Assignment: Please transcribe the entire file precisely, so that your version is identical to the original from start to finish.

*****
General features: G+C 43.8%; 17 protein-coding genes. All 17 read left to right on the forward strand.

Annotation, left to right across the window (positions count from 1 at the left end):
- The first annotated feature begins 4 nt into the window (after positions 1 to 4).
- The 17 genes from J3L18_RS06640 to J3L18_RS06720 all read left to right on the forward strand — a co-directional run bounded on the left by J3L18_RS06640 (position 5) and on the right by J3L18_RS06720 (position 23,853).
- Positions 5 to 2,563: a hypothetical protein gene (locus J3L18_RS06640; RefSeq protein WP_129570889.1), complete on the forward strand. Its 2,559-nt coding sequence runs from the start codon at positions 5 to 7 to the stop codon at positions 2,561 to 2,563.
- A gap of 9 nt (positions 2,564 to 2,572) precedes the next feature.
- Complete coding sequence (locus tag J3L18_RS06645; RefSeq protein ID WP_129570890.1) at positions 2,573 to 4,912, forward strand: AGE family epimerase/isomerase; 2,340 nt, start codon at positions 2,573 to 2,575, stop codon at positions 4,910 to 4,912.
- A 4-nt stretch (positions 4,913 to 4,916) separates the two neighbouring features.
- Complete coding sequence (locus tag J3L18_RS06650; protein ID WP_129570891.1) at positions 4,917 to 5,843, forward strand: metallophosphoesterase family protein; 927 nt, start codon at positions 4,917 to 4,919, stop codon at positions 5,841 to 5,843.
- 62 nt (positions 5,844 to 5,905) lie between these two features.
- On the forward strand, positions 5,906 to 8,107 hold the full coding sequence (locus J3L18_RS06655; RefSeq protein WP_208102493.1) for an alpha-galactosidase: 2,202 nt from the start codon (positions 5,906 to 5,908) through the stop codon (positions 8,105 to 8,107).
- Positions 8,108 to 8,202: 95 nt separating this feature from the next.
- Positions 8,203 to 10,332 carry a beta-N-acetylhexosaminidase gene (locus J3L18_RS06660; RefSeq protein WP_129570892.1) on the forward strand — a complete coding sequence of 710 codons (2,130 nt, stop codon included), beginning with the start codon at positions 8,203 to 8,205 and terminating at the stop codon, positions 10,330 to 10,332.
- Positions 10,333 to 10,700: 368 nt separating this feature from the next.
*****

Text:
General features: G+C 43.8%; 17 protein-coding genes. All 17 read left to right on the forward strand.

Annotation, left to right across the window (positions count from 1 at the left end):
- The first annotated feature begins 4 nt into the window (after positions 1 to 4).
- The 17 genes from J3L18_RS06640 to J3L18_RS06720 all read left to right on the forward strand — a co-directional run bounded on the left by J3L18_RS06640 (position 5) and on the right by J3L18_RS06720 (position 23,853).
- Positions 5 to 2,563: a hypothetical protein gene (locus J3L18_RS06640; RefSeq protein WP_129570889.1), complete on the forward strand. Its 2,559-nt coding sequence runs from the start codon at positions 5 to 7 to the stop codon at positions 2,561 to 2,563.
- A gap of 9 nt (positions 2,564 to 2,572) precedes the next feature.
- Complete coding sequence (locus tag J3L18_RS06645; RefSeq protein ID WP_129570890.1) at positions 2,573 to 4,912, forward strand: AGE family epimerase/isomerase; 2,340 nt, start codon at positions 2,573 to 2,575, stop codon at positions 4,910 to 4,912.
- A 4-nt stretch (positions 4,913 to 4,916) separates the two neighbouring features.
- Complete coding sequence (locus tag J3L18_RS06650; protein ID WP_129570891.1) at positions 4,917 to 5,843, forward strand: metallophosphoesterase family protein; 927 nt, start codon at positions 4,917 to 4,919, stop codon at positions 5,841 to 5,843.
- 62 nt (positions 5,844 to 5,905) lie between these two features.
- On the forward strand, positions 5,906 to 8,107 hold the full coding sequence (locus J3L18_RS06655; RefSeq protein WP_208102493.1) for an alpha-galactosidase: 2,202 nt from the start codon (positions 5,906 to 5,908) through the stop codon (positions 8,105 to 8,107).
- Positions 8,108 to 8,202: 95 nt separating this feature from the next.
- Positions 8,203 to 10,332 carry a beta-N-acetylhexosaminidase gene (locus J3L18_RS06660; RefSeq protein WP_129570892.1) on the forward strand — a complete coding sequence of 710 codons (2,130 nt, stop codon included), beginning with the start codon at positions 8,203 to 8,205 and terminating at the stop codon, positions 10,330 to 10,332.
- Positions 10,333 to 10,700: 368 nt separating this feature from the next.